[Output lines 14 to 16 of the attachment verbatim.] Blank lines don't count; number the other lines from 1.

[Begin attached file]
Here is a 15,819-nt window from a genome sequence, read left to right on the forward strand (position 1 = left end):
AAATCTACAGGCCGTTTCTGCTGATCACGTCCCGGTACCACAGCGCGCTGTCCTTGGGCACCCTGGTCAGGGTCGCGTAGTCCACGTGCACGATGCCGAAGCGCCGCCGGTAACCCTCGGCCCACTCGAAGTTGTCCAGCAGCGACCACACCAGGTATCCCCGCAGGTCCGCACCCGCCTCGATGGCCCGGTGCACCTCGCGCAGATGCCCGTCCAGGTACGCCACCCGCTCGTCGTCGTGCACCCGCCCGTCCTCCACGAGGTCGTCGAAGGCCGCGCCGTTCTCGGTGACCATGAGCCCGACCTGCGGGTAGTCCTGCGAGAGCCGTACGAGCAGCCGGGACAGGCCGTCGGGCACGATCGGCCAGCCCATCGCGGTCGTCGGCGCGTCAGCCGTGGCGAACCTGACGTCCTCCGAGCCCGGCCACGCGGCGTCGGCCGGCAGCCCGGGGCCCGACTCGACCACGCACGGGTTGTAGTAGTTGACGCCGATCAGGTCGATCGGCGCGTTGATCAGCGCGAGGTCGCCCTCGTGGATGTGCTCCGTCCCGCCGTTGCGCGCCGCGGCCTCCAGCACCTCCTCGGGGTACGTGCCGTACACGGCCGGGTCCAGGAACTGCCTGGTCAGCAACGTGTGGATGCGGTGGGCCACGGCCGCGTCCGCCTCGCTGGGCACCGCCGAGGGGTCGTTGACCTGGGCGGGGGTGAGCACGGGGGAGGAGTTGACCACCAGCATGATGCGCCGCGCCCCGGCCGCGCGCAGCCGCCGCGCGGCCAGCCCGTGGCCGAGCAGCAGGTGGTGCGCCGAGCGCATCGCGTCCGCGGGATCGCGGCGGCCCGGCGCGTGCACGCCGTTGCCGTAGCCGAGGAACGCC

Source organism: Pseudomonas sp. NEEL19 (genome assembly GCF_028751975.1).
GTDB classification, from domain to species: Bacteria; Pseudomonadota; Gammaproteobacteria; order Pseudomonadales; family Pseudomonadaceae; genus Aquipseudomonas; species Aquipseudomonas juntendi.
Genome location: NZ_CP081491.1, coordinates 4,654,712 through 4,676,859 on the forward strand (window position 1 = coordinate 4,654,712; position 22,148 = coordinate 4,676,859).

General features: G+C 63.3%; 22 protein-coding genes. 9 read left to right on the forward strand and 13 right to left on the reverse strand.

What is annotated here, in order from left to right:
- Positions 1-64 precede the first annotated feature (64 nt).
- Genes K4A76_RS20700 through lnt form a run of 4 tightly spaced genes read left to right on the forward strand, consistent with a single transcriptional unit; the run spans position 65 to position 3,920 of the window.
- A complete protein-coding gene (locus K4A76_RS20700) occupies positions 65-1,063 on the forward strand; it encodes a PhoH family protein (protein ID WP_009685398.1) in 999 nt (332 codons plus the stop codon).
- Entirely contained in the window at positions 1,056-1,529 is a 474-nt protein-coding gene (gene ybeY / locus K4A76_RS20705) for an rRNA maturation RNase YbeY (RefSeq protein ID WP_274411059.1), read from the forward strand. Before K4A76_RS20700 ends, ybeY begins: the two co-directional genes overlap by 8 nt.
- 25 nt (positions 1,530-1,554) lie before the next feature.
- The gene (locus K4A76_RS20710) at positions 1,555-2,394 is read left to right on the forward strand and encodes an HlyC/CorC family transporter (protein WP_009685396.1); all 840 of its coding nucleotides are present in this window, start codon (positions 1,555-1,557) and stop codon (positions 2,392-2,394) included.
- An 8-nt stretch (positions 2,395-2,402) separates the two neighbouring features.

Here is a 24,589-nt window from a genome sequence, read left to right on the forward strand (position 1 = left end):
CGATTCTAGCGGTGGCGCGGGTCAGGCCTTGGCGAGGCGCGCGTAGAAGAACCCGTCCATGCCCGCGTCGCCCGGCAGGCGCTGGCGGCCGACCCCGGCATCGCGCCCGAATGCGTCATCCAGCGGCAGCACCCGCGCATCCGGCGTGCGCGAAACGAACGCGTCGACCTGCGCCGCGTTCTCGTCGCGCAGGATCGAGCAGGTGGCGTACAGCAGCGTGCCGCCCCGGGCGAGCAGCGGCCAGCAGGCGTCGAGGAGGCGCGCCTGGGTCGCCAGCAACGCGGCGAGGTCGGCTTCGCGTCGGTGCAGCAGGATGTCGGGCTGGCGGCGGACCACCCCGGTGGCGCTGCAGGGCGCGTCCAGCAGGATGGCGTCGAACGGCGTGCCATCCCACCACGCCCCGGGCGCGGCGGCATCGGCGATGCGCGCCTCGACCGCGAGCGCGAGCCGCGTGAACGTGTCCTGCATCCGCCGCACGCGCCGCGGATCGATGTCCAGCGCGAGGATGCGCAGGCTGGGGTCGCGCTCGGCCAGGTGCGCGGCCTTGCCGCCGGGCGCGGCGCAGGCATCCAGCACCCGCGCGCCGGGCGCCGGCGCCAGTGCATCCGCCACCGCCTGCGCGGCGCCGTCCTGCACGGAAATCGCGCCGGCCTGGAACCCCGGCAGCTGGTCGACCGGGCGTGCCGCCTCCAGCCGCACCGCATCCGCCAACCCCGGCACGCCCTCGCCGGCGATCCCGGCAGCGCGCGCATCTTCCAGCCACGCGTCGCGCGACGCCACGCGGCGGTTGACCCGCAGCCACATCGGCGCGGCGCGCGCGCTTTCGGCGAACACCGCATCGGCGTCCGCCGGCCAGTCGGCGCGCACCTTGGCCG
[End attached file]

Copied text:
- An 8-nt stretch (positions 2,395-2,402) separates the two neighbouring features.

Here is a 24,589-nt window from a genome sequence, read left to right on the forward strand (position 1 = left end):
CGATTCTAGCGGTGGCGCGGGTCAGGCCTTGGCGAGGCGCGCGTAGAAGAACCCGTCCATGCCCGCGTCGCCCGGCAGGCGCTGGCGGCCGACCCCGGCATCGCGCCCGAATGCGTCATCCAGCGGCAGCACCCGCGCATCCGGCGTGCGCGAAACGAACGCGTCGACCTGCGCCGCGTTCTCGTCGCGCAGGATCGAGCAGGTGGCGTACAGCAGCGTGCCGCCCCGGGCGAGCAGCGGCCAGCAGGCGTCGAGGAGGCGCGCCTGGGTCGCCAGCAACGCGGCGAGGTCGGCTTCGCGTCGGTGCAGCAGGATGTCGGGCTGGCGGCGGACCACCCCGGTGGCGCTGCAGGGCGCGTCCAGCAGGATGGCGTCGAACGGCGTGCCATCCCACCACGCCCCGGGCGCGGCGGCATCGGCGATGCGCGCCTCGACCGCGAGCGCGAGCCGCGTGAACGTGTCCTGCATCCGCCGCACGCGCCGCGGATCGATGTCCAGCGCGAGGATGCGCAGGCTGGGGTCGCGCTCGGCCAGGTGCGCGGCCTTGCCGCCGGGCGCGGCGCAGGCATCCAGCACCCGCGCGCCGGGCGCCGGCGCCAGTGCATCCGCCACCGCCTGCGCGGCGCCGTCCTGCACGGAAATCGCGCCGGCCTGGAACCCCGGCAGCTGGTCGACCGGGCGTGCCGCCTCCAGCCGCACCGCATCCGCCAACCCCGGCACGCCCTCGCCGGCGATCCCGGCAGCGCGCGCATCTTCCAGCCACGCGTCGCGCGACGCCACGCGGCGGTTGACCCGCAGCCACATCGGCGCGGCGCGCGCGCTTTCGGCGAACACCGCATCGGCGTCCGCCGGCCAGTCGGCGCGCACCTTGGCCG